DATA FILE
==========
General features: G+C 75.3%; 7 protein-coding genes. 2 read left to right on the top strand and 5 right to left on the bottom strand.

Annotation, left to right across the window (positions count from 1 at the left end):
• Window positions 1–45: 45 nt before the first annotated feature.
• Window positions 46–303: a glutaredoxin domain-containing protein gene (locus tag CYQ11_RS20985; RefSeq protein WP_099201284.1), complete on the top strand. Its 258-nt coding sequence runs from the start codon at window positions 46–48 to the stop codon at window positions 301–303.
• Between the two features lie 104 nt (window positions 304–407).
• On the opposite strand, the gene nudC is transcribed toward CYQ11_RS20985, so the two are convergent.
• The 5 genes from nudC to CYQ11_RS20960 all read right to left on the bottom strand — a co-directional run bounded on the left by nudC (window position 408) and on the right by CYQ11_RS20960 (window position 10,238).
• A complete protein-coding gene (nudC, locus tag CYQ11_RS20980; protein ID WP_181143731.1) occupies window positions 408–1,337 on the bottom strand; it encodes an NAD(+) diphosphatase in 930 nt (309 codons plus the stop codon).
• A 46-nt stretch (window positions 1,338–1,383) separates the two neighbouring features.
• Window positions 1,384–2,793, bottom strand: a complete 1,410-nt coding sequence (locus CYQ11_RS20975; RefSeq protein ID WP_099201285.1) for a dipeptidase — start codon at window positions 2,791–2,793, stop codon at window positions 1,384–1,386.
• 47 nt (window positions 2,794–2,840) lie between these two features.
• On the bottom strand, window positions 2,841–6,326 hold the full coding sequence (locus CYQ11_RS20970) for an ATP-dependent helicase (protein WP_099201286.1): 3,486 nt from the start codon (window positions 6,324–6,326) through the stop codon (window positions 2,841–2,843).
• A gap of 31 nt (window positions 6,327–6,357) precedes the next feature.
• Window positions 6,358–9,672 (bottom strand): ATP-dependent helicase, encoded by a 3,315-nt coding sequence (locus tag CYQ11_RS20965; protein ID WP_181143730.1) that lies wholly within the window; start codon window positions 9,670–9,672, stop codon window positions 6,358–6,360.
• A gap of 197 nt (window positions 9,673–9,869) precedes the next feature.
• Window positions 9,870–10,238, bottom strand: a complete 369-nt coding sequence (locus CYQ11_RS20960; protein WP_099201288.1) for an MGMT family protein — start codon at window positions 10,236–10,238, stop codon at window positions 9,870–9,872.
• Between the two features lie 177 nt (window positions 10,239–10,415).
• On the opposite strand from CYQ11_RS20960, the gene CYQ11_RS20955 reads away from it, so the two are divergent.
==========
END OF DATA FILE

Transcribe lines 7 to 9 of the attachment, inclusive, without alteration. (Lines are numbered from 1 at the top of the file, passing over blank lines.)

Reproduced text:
• The 5 genes from nudC to CYQ11_RS20960 all read right to left on the bottom strand — a co-directional run bounded on the left by nudC (window position 408) and on the right by CYQ11_RS20960 (window position 10,238).
• A complete protein-coding gene (nudC, locus tag CYQ11_RS20980; protein ID WP_181143731.1) occupies window positions 408–1,337 on the bottom strand; it encodes an NAD(+) diphosphatase in 930 nt (309 codons plus the stop codon).
• A 46-nt stretch (window positions 1,338–1,383) separates the two neighbouring features.